SUICIDE SILENCE Frontman Says Critics Of New Direction 'Are Not Actually Paying Attention'

SUICIDE SILENCE Frontman Says Critics Of New Direction 'Are Not Actually Paying Attention'

Brendan Crabb of Australia's Loud recently conducted an interview with vocalist Hernan "Eddie" Hermida of California deathcore masters SUICIDE SILENCE. A couple of excerpts from the chat follow below.

Loud: Do you feel [the] new [SUICIDE SILENCE] songs [from the self-titled album] can gel with the earlier material within a live environment?

Hermida: "Oh, yeah. I mean, it's still SUICIDE SILENCE, so they definitely meld well together. That's the one thing that people don't understand when they go online and start talking about these songs, and the one reason I'm able to brush off a lot of the distasteful comments, is because they're not actually paying attention. And they're not listening with an open mind. They're just going, 'Oh, this has singing in it, and I hate singing and any kind of weird singing is bad singing, so I hate it.' And those kids are going to have an awakening. They're going to be… They're gonna see that this record is still heavy, it's still crushing, especially when they come out a show live, if they decide to. The songs actually sound a lot heavier live than they do on record, and that's just how SUICIDE SILENCE always has been. There's a certain intensity that we bring whenever we start jamming that is unmatched on anything else we do. It's the live aspect; SUICIDE SILENCE has always been a live band."

Loud: The new album is still heavy as you said, but it's a different type of heaviness — raw, wounded — rather than the more conventional, mosh-friendly brutality you've been renowned for.

Hermida: Yeah, definitely. That's all attributed to [producer] Ross Robinson and the way he records. It's also attributed to the fact when we recorded, a lot of the stuff was made live. It was the closest thing to pretty much a band being in one place and recording a whole record at the same time that you can get. Obviously, we overdubbed vocals. I was doing clean passes of the songs, as were the guitars and bass. You pretty much say, 'You ready to go?' Press record and play, and you play all the way through the song. That was how we recorded the whole record. There was no punching in, there was no editing. There was compilations; you take a couple of different takes and you compile them into one, but other than that, man, this record is about as raw and as live as it gets for a band, which is not typical, and most kids, most people aren't used to hearing that these days. They're used to hearing the over-produced, over-edited, kind of stale, sterile sound that a studio brings these days."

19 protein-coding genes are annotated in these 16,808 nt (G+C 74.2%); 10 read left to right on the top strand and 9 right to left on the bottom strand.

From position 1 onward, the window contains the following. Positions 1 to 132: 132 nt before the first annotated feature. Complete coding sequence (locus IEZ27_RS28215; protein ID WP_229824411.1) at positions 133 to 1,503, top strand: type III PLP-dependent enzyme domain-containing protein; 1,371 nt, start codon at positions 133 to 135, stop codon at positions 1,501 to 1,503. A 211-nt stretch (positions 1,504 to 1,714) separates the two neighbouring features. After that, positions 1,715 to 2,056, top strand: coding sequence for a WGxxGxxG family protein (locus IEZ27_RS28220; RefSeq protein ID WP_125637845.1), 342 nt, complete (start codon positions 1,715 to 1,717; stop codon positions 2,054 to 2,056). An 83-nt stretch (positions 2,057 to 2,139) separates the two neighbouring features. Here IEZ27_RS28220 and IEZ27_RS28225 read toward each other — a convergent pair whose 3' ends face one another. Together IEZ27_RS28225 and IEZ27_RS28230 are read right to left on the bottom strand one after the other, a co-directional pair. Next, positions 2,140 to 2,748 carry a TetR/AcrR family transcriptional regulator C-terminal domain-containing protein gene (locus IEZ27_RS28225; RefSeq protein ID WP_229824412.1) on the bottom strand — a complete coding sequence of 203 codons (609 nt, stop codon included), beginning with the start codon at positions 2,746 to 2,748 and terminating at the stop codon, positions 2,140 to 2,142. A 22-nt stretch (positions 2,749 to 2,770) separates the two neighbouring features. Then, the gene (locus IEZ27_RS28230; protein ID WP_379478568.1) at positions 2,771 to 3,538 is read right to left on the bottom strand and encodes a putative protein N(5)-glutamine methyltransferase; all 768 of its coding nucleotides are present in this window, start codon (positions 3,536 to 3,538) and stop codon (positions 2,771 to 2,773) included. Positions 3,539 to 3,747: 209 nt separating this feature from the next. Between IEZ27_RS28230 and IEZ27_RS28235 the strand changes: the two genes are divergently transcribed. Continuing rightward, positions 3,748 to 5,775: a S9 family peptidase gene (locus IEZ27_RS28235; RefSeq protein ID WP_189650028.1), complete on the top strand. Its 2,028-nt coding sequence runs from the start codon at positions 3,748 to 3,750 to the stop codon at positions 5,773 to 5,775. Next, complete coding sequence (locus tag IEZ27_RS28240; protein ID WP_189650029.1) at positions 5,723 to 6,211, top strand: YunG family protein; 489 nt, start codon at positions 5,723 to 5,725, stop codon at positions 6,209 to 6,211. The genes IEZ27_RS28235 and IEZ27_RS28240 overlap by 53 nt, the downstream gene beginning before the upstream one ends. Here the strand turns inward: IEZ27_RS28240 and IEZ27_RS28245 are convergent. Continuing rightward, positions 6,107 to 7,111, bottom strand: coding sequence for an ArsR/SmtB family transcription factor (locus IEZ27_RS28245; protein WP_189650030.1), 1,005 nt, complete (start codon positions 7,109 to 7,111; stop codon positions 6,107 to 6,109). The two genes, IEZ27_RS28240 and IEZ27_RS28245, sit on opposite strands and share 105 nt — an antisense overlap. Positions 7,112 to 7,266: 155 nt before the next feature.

Loud: One review I read of the new record posed the question of whether SUICIDE SILENCE would backpedal and return to the style of previous albums if the new record isn't well received. You seem to have the courage of your convictions, though.

Hermida: "I don't see us backpedaling. I also don't see this record failing. I see that a lot of people are probably going to come around to liking this record once they hear it. We purposely put out two songs that were going to create a buzz. We could have released a couple of the heavier tracks off the record, and been a little bit safer. But we're not here to be safe, man, we're here to test boundaries, and we're here to show people who they really are. When you're a kid who is on the Internet spewing nothing but hatred and creating that world of hatred around you, we want to prove that there is no hatred, that, really, the only thing that exists is love. And when somebody feels passionate about something — be it they don't like it or they do like it — it's really kind of a reflective statement whatever they make. If you like something, it's usually saying something about yourself, that you're open, that your mind is willing to accept anything. If you're closed-minded, there's probably something going on deeper inside of you that doesn't agree with you, and makes you instantaneously not like things. I have a friend who doesn't like anything. It's like, 'Hey. man, let's go have some froyo.' And he'll be like, 'Froyo? Fuck that shit. That's some new age fucking bullshit.' But then you go, 'Oh, it's just ice cream with fucking candy toppings,' and he goes, 'Oh… well, fuck that shit anyway.' And then you bring it back and you start eating it, and you can see how much he really wants to try it, but he's sticking to his guns because something inside of him is telling him 'no.' You know what I mean? There's two types of people on the face of this planet. There's people who say 'yes,' and there's people who say 'no.' And the people who say 'no,' they'll come around. They eventually say 'yes,' because I know I did. When I was younger and I would hate on things, and then realized that I was just being a hater. [Laughs] I realized that some of those records that I hated on the most were my favorite records growing up."

Read the entire interview at Loud.

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